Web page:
The Personal subseries was another exciting and illuminating subseries to work through; it was fascinating to read how Mertz talked about her writing to fans versus how she discussed it with her fellow authors, though her sardonic humor remained a through line in both categories. A significant subset of the Personal correspondence was between Mertz and her friends in Egypt or in the Egyptology field, once again underlining the continued presence of Egypt in both her personal life and in her writings. I quickly realized that the sheer volume of correspondence between Mertz and Joan Hess, as well as between Mertz and Phyllis Whitney, warranted its separation from the rest of the chronologically sorted Personal correspondence. The cryptic messages between Joan Hess and Mertz, many of which were in the form of faxes, really highlighted how close and significant their friendship was, and the many doodles that accompanied the messages were consistently delightful. This also led me to the discovery of something called Sheep Wars, which (though I’m still fuzzy on the details, and Mertz herself said that she couldn’t remember how it started) was a sort of escalating prank war between the two friends that revolved around sheep. This included one signing the other up for a correspondence course on caring for sheep and the purchase of sheep lawn ornaments; “Shepherdess” was used as a term of endearment for one another.

A line-drawn illustration of a sheep surrounds the following typed header text: “OVINE Delights ‘where ewe’s not just another pretty face’”. The body of the letter contains the following typed text: “Dear Miss [circled in pen] Jane Shepherdess [handwritten in pen], Ovine Delights is pleased to send our special “Gala Garden Flock” for your approval. As you know, Ovine Delights has served faux-sheep-lovers for more than a century, and we take special pride in providing the highest standards in quality and esthetic considerations. Here are some helpful hints to help you maintain your “Gala Garden Flock”: 1) Never leave your sheep out in the rain, snow, sleet, hail, or hurricane. Although they are not bio-degradable, Ovine Delights cannot guarantee their longevity should they be exposed to harsh elements. And remember, canines and ovines don’t mix! 2) Move them periodically to ensure even grazing. Very few of our customers actually have seen their sheep in the act of eating, but rest assured that the “Gala Garden Flock” will keep your lawn well-cropped and fertilized. 3) Monitor sexual activity. While some of our customers are thrilled to hear the pitter-patter of little hooves, others feel that limiting the size of the flock will ensure proper individual attention. 4) Spend time with your sheep. The “Gala Garden Flock” has been carefully selected to give you our brightest, most responsive sheep. With loving patience and dedicated perseverance, you can train your sheep to respond to such complex commands as “tilt,” “fall over,” and “freeze.” We at Ovine Delights wish you the best of luck in this exciting new adventure. [signature] Beau Peep, Customer Relations”.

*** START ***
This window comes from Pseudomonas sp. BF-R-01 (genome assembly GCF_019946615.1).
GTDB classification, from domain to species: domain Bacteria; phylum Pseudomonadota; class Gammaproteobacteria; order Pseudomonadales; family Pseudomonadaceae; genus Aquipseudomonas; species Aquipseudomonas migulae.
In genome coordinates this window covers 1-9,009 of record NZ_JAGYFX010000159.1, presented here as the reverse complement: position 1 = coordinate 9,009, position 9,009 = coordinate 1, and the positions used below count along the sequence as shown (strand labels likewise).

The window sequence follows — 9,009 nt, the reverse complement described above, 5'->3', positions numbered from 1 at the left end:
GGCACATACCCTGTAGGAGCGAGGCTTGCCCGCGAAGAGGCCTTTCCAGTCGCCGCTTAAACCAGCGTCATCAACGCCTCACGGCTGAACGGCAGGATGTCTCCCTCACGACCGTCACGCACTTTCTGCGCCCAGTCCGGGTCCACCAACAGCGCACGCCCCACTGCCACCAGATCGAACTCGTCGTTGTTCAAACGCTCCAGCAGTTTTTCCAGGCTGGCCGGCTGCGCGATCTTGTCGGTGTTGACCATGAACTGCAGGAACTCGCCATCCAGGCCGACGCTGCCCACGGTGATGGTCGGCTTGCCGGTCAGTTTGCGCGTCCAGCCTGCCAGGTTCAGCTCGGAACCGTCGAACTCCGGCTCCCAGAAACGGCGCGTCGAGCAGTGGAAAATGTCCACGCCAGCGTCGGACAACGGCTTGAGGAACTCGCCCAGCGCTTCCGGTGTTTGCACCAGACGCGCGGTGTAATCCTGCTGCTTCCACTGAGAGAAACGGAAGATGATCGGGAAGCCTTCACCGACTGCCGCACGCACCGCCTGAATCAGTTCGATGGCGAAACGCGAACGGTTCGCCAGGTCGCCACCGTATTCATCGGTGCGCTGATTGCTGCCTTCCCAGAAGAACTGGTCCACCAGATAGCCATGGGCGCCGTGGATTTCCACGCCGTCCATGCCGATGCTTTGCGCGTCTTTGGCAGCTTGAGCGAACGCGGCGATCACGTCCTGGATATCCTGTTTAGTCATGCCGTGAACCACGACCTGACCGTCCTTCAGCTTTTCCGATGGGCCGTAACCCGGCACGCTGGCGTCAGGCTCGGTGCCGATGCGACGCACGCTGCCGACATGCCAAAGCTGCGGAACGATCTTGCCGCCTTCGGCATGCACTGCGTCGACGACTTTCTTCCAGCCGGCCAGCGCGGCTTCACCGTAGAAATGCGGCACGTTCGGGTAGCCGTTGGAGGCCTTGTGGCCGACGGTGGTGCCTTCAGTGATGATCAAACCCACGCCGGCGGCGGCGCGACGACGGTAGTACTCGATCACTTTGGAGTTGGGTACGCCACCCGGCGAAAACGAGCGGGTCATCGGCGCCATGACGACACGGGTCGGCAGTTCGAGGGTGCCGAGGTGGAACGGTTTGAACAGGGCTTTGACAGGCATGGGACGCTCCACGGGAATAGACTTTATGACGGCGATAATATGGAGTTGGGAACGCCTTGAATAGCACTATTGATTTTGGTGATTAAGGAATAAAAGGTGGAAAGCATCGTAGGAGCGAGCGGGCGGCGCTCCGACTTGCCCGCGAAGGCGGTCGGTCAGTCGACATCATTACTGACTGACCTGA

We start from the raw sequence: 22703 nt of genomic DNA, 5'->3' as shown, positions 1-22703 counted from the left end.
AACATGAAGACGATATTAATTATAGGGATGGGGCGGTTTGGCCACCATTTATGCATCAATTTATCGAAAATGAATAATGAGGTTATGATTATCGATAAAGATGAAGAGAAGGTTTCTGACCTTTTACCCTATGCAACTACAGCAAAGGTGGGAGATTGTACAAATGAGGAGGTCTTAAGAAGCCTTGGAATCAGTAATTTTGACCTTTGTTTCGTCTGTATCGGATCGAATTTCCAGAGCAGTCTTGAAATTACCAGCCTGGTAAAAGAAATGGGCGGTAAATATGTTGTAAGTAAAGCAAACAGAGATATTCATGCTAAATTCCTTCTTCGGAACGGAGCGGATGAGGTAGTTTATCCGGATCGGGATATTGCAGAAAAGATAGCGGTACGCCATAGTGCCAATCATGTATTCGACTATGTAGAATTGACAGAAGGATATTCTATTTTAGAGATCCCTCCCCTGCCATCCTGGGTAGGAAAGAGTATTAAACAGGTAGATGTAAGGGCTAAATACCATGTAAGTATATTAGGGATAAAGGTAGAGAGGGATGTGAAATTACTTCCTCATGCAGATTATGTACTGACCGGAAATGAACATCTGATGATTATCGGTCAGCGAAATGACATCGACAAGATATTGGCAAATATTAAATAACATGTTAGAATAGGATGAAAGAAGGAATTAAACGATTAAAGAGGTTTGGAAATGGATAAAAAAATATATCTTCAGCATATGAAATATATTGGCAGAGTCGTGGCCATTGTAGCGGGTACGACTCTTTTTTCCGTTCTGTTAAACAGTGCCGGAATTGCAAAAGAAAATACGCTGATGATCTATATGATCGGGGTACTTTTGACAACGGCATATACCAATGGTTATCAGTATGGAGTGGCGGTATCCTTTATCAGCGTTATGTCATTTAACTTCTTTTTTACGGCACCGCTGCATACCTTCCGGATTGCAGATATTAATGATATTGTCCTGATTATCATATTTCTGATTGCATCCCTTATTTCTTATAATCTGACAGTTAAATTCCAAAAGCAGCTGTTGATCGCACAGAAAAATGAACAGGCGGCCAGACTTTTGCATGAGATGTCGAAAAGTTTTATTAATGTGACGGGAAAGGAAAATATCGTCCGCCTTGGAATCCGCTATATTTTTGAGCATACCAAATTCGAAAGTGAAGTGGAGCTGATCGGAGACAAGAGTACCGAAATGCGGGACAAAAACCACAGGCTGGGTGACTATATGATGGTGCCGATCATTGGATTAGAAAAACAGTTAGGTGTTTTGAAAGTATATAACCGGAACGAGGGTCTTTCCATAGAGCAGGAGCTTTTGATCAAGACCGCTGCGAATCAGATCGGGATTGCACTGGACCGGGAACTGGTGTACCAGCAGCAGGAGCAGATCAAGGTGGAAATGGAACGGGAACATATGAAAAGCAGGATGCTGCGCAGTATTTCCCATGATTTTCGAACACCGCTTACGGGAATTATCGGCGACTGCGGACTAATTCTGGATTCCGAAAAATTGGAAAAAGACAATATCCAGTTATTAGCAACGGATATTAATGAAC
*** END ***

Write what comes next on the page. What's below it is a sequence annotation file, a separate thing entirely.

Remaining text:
This letter between Joan Hess and Mertz (I’m not sure who was Beau Peep and who was Jane Shepherdess) illustrates the pair’s dedication to Sheep Wars, a fictional back-and-forth of escalating sheep-related gifts, letters, and subscription services that I still do not fully understand.
Form letter on MPM Manor stationery to Chicken of the Sea Intl. Consumer Affairs dated August 3, 2001, with the following text: “Dear Sir or Madam: How the hell am I supposed to open those cans of smoked oysters you sell? I am passionate about smoked oysters. I eat them all the time. But it is becoming too great an effort, not to say danger. The last time I tackled one of those cans I had to go round the canopener six times, getting oil all over it and my hands, and then take a knife and a pair of pliers to the lid in order to pry it back far enough to extract the contents of the can onto a plate. This is ridiculous. What happened to the key that used to be attached to such tins? I am not going to sue you, since so far I have not sliced my fingers open; I am just going to stop buying the damned things. I am curious, however, as to the rationale, if any, behind this attempt to stop people from buying your product. And if there is an easy way of accomplishing this feat, you might have explained on the carton. Sincerely, Dr. Barbara G. Mertz”.